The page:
Cubs Insider’s 2023 Top 79 Cubs Prospects List (79-61)

The basketball season ended a little sooner for me than I would have liked, but that’s the nature of the beast as a coach. As the old saying goes, “every ending is a new beginning” and I am excited for a new season of covering Cubs prospects. To begin that coverage, I am going to drop my 2023 prospect ranks in four segments, each containing about 20 prospects.

Let’s start with a couple notes on the list. First is the depth. I didn’t have a set number of players that I wanted to rank going into the process, I just started listing players that were interesting to me and ended up with 79 names. To me, this illustrates the extreme depth of the system. I’m not trying to pretend most of these guys will reach their ceiling and become big league players, though I do think all of them have a non-zero chance to reach that level.

Another caveat about this set of prospects from 79-61 is that they are all pretty interchangeable. Most of these guys are relievers, have bench role ceilings, or are a long way from the majors. It comes down to preference and I could hear an argument for placing them in any order. Please feel free to comment on where you think I went wrong, I love the discourse.

Now, on to the list.

Ed. note: Some of the headshots below don’t render for me, but they’ve worked for other folks. Maybe a browser or connection issue, just wanted to give a heads-up.

#79. Dalton Stambaugh, RP

Age: 26   Bats: R   Throws: L
Height: 6-0     Weight: 195
Free Agent: 2021
Expected 2023 Level: Double-A

Bounced back and forth between High-A and Double-A last season. He won’t overpower anyone with afastball that sits in the low 90s, but he mixes in a curveball that flashes plus and a changeup that has some upside. He relies on command and hitting his spots to get outs. After being exposed in his first stint at Double-A, he showed enough pitchability over a few stretches throughout the season to warrant keeping an eye on him going forward.

#78. Gregori Montano, RP

Age: 23   Bats: R   Throws: R
Height: 5’11     Weight: 175
International Signing: 2019
Expected 2023 Level: High-A

When I first saw Montano pitch for Myrtle Beach last year, I was blown away. He has some of the most electric stuff out of the pen in the system, pairing a high-90s fastball with a wipeout slider. The only problem? Most outings, he has no clue where the ball is going to end up. Control and consistency are keeping him tied down. If he can improve on these aspects, he could move up the system pretty quickly as a 23-year-old.

#77. Scott Kobos, RP

Age: 25   Bats: L   Throws: L
Height: 6-2     Weight: 200
UDFA: 2020
Expected 2023 Level: Double-A; Triple-A

After a breakout season in 2021, Kobos hit the IL on four separate occasions in 2022 and never gained any momentum. His repertoire consists of a mid-90s fastball, an average to plus slider, and a changeup that shows flashes of being an above-average pitch. He started his college career as an outfielder and has only logged 109 innings in five years as a pitcher. That is not a lot of experience given his age, so this year will be huge to continue his development as a pitcher.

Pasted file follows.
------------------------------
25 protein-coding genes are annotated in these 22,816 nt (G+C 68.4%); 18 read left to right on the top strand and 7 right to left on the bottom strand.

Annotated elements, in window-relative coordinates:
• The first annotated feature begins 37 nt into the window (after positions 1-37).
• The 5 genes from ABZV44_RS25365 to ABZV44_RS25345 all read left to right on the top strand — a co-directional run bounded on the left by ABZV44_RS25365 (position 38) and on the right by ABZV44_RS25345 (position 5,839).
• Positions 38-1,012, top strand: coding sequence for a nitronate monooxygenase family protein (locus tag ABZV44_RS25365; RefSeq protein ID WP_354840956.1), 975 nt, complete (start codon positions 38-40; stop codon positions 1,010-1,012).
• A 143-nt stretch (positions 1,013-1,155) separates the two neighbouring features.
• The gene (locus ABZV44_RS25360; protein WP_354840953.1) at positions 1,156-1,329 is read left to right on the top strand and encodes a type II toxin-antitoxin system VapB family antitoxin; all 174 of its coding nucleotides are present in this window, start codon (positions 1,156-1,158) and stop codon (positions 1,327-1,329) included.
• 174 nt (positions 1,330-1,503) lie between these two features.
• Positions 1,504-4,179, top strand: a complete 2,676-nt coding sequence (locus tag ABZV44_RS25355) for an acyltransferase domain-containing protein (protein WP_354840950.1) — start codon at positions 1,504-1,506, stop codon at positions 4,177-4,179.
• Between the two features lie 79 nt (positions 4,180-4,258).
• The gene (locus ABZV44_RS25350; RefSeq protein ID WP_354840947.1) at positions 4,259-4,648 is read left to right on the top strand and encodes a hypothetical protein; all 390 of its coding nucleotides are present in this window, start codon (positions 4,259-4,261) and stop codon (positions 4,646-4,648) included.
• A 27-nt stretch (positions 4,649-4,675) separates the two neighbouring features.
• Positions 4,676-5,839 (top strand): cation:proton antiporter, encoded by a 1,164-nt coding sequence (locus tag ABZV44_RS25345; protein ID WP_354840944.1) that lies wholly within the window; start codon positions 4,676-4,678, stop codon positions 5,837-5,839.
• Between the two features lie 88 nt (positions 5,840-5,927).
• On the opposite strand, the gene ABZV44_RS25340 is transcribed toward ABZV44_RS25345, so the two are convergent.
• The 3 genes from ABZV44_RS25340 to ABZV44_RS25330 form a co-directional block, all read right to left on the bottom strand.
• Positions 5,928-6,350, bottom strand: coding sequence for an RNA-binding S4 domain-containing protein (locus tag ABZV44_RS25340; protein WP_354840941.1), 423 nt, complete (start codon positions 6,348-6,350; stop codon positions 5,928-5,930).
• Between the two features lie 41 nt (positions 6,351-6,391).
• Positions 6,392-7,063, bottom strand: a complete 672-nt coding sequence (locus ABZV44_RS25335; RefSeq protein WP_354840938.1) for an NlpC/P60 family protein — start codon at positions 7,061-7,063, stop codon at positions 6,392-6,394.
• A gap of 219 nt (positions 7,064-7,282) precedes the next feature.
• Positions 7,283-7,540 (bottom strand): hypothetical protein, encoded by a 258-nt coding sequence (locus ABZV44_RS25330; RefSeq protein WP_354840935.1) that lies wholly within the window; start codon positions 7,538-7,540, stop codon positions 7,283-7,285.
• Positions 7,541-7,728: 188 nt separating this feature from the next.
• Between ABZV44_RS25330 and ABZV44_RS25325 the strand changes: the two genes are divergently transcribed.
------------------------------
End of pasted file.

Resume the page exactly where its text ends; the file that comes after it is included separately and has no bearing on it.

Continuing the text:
#76. Fabián Pertuz, SS

Age: 22   Bats: Throws: R
Height: 6-0     Weight: 156
International Signing: 2017
Expected 2023 Level: High-A; Double-A

I don’t know if he will be able to stick at short, but he should be able to slide to either second or third. Has shown some gap power at the plate and takes good professional at-bats. His ceiling is probably a bench role. I’m excited to see him play with fellow Cubs prospect Danis Correa for team Colombia in the World Baseball Classic. This should be a good opportunity to continue his development against some of the best competition in the world.

#75. Levi Jordan, 2B

Age: 27   Bats: R   Throws: R
Height: 5-8     Weight: 170
Drafted: 2018 (29th Rd)
Expected 2023 Level: Triple-A

I have soft spot for players like Jordan, an undersized infielder who is a grinder. He had a great start at Double-A Tennessee, where he hit .353 before being promoted to Iowa. Has a short, compact swing which allows him to make solid contact with surprising pop. Ultimately, he could get a cup of coffee in the majors at some point as an up-and-down guy in the event of an injury.

#74. Luis Vázquez, SS

Age: 23   Bats: R   Throws: R
Height: 6-1     Weight: 165
International Signing: 2017
Expected 2023 Level: Double-A

Vázquez can really pick it and I have no doubt he could play a major league shortstop because of his great hands and above-average range. My main concern is that he will never hit enough to go along with his great defense. He is a free swinger who doesn’t walk or strikeout too much. I saw more hard contact in 2022, but there is still much to be desired in that category. In the end, his hit tool will determine if he can be a guy at the end of the bench at the big league level.

#73. Andy Weber, SS

Age: 25   Bats: L   Throws: R
Height: 6-1     Weight: 190
Drafted: 2018 (5th Rd)
Expected 2023 Level: Triple-A

Weber had a breakout season for the Tennessee Smokies in 2022. That success led to a invitation to big league spring training as a non-roster invitee. Has some versatility in the infield, playing mainly second while flexing to short and third. He has good bat-to-ball skills and a solid plate approach, though I would like to see him sell out for more power to create additional value value for himself.

#72. Yeison Santana, 2B

Age: 22   Bats: R   Throws: R
Height: 5-11     Weight: 170
Trade: 2020 (Yu Darvish, Victor Caratini)
Expected 2023 Level: High-A

Santana showed an advanced approach at the plate in South Bend, where he posted a 13% walk rate and a 17.6% K rate despite being a full year younger than league average. He doesn’t show any power and hits the ball on the ground way too often (57%) at this point in his career. He has plus speed and is a good defender up the middle. As of now, his potential lies as a utility infielder unless he can start to develop more hard contact.

#71. Michael Arias, SP

Age: 21   Bats: R   Throws: R
Height: 6-0     Weight: 155
Minor League FA: 2021
Expected 2023 Level: Low-A